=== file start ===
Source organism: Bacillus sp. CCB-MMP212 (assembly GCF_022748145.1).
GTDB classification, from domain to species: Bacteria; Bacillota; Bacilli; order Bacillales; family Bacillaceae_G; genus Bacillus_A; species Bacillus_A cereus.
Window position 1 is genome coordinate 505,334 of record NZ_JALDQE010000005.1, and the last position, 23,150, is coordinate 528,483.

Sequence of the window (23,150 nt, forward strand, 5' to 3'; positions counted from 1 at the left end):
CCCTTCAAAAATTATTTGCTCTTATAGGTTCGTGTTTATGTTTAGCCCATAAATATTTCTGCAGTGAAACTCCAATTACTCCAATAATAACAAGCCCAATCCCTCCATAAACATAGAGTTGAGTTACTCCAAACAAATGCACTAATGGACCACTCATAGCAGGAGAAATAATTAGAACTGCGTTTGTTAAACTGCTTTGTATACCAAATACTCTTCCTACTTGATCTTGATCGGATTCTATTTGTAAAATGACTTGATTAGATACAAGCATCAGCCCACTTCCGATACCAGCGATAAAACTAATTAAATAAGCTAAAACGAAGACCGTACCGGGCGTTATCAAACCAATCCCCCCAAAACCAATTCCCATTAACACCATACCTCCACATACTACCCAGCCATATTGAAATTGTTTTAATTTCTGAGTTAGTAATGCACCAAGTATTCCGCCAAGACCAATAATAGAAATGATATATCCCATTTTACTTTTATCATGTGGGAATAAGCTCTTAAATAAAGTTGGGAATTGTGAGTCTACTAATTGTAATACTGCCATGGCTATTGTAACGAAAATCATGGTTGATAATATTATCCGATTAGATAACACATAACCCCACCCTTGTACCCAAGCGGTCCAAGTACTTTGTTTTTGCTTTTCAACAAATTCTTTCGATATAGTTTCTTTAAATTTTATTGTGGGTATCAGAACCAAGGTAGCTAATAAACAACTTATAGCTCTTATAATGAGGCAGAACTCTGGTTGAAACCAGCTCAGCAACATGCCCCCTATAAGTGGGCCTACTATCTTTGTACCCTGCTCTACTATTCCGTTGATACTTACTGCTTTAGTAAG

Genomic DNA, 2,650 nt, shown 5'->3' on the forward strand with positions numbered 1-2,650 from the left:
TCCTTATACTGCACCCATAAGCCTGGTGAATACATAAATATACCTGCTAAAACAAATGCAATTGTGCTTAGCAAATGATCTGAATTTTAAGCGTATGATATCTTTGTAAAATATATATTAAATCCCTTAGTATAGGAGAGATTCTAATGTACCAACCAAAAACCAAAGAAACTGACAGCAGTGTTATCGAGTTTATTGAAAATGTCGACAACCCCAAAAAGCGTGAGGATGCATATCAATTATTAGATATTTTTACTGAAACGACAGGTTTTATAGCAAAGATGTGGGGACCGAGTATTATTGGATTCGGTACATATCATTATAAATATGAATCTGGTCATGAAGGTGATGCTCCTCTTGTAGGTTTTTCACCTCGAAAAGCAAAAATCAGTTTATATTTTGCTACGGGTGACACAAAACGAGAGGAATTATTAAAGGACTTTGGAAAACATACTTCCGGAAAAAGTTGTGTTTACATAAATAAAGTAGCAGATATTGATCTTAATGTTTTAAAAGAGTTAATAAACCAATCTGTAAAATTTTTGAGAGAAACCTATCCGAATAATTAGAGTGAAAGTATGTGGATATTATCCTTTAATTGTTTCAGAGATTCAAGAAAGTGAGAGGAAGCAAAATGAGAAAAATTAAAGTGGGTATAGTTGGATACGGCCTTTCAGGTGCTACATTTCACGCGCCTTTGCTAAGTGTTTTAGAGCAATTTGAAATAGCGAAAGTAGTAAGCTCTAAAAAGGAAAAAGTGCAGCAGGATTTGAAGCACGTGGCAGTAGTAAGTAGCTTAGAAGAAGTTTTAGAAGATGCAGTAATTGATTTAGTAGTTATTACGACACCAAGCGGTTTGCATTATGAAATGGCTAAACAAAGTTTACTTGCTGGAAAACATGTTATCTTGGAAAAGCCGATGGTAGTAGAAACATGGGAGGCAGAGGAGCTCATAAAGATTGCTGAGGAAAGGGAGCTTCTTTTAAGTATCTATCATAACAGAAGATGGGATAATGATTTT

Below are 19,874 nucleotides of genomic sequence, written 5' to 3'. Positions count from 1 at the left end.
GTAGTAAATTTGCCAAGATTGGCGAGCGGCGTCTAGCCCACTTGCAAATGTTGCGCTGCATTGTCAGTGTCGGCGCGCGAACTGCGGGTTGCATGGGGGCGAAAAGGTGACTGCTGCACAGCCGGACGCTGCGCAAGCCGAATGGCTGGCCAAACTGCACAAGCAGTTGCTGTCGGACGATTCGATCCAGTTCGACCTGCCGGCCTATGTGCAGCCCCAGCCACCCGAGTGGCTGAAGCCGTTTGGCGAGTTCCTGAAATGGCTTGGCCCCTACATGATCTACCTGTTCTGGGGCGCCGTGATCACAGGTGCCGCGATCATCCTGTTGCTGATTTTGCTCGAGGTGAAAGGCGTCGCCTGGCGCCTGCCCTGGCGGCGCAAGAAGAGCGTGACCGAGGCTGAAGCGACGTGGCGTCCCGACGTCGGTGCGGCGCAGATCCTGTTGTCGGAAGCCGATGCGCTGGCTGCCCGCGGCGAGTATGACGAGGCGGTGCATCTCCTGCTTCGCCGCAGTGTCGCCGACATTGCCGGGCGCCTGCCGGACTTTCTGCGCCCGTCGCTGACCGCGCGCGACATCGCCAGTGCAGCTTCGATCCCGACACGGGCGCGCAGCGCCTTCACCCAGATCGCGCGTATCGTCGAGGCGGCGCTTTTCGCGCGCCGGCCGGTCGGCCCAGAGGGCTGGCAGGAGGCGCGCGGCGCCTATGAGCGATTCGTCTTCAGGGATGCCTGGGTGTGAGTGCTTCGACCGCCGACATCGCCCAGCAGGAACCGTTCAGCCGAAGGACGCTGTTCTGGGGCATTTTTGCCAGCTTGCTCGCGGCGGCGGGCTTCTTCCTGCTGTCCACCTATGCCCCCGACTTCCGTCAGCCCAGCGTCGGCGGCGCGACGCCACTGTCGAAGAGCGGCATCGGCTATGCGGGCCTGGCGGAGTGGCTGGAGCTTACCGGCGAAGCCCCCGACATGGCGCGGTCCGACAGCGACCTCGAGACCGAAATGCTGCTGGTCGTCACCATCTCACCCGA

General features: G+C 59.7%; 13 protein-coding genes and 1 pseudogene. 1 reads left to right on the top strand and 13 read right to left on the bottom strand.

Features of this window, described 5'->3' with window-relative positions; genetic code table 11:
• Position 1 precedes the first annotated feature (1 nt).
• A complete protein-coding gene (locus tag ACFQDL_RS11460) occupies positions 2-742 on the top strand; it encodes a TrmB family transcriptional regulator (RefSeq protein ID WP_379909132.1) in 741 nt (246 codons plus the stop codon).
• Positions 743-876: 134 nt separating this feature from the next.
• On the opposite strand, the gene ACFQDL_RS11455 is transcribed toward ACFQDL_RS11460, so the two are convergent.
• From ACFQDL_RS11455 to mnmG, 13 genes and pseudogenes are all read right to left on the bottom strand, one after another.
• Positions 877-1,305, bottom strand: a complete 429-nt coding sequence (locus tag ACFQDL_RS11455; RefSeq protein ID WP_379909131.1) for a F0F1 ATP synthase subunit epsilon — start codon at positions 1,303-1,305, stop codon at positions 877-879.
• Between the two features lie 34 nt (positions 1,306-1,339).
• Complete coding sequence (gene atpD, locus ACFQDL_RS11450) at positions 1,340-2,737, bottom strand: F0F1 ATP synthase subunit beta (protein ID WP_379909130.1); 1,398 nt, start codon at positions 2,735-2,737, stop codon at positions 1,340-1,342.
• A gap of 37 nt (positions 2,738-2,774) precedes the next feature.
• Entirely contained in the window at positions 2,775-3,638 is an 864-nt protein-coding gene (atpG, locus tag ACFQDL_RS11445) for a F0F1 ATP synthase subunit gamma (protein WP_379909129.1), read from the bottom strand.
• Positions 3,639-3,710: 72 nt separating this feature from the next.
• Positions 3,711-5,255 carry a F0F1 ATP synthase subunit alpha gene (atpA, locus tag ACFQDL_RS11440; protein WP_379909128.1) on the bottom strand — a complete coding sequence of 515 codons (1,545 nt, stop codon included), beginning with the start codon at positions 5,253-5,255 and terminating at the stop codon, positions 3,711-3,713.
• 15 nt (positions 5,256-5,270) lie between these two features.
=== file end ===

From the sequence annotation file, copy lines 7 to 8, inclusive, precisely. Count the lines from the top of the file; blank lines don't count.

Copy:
TCCTTATACTGCACCCATAAGCCTGGTGAATACATAAATATACCTGCTAAAACAAATGCAATTGTGCTTAGCAAATGATCTGAATTTTAAGCGTATGATATCTTTGTAAAATATATATTAAATCCCTTAGTATAGGAGAGATTCTAATGTACCAACCAAAAACCAAAGAAACTGACAGCAGTGTTATCGAGTTTATTGAAAATGTCGACAACCCCAAAAAGCGTGAGGATGCATATCAATTATTAGATATTTTTACTGAAACGACAGGTTTTATAGCAAAGATGTGGGGACCGAGTATTATTGGATTCGGTACATATCATTATAAATATGAATCTGGTCATGAAGGTGATGCTCCTCTTGTAGGTTTTTCACCTCGAAAAGCAAAAATCAGTTTATATTTTGCTACGGGTGACACAAAACGAGAGGAATTATTAAAGGACTTTGGAAAACATACTTCCGGAAAAAGTTGTGTTTACATAAATAAAGTAGCAGATATTGATCTTAATGTTTTAAAAGAGTTAATAAACCAATCTGTAAAATTTTTGAGAGAAACCTATCCGAATAATTAGAGTGAAAGTATGTGGATATTATCCTTTAATTGTTTCAGAGATTCAAGAAAGTGAGAGGAAGCAAAATGAGAAAAATTAAAGTGGGTATAGTTGGATACGGCCTTTCAGGTGCTACATTTCACGCGCCTTTGCTAAGTGTTTTAGAGCAATTTGAAATAGCGAAAGTAGTAAGCTCTAAAAAGGAAAAAGTGCAGCAGGATTTGAAGCACGTGGCAGTAGTAAGTAGCTTAGAAGAAGTTTTAGAAGATGCAGTAATTGATTTAGTAGTTATTACGACACCAAGCGGTTTGCATTATGAAATGGCTAAACAAAGTTTACTTGCTGGAAAACATGTTATCTTGGAAAAGCCGATGGTAGTAGAAACATGGGAGGCAGAGGAGCTCATAAAGATTGCTGAGGAAAGGGAGCTTCTTTTAAGTATCTATCATAACAGAAGATGGGATAATGATTTT

Below are 19,874 nucleotides of genomic sequence, written 5' to 3'. Positions count from 1 at the left end.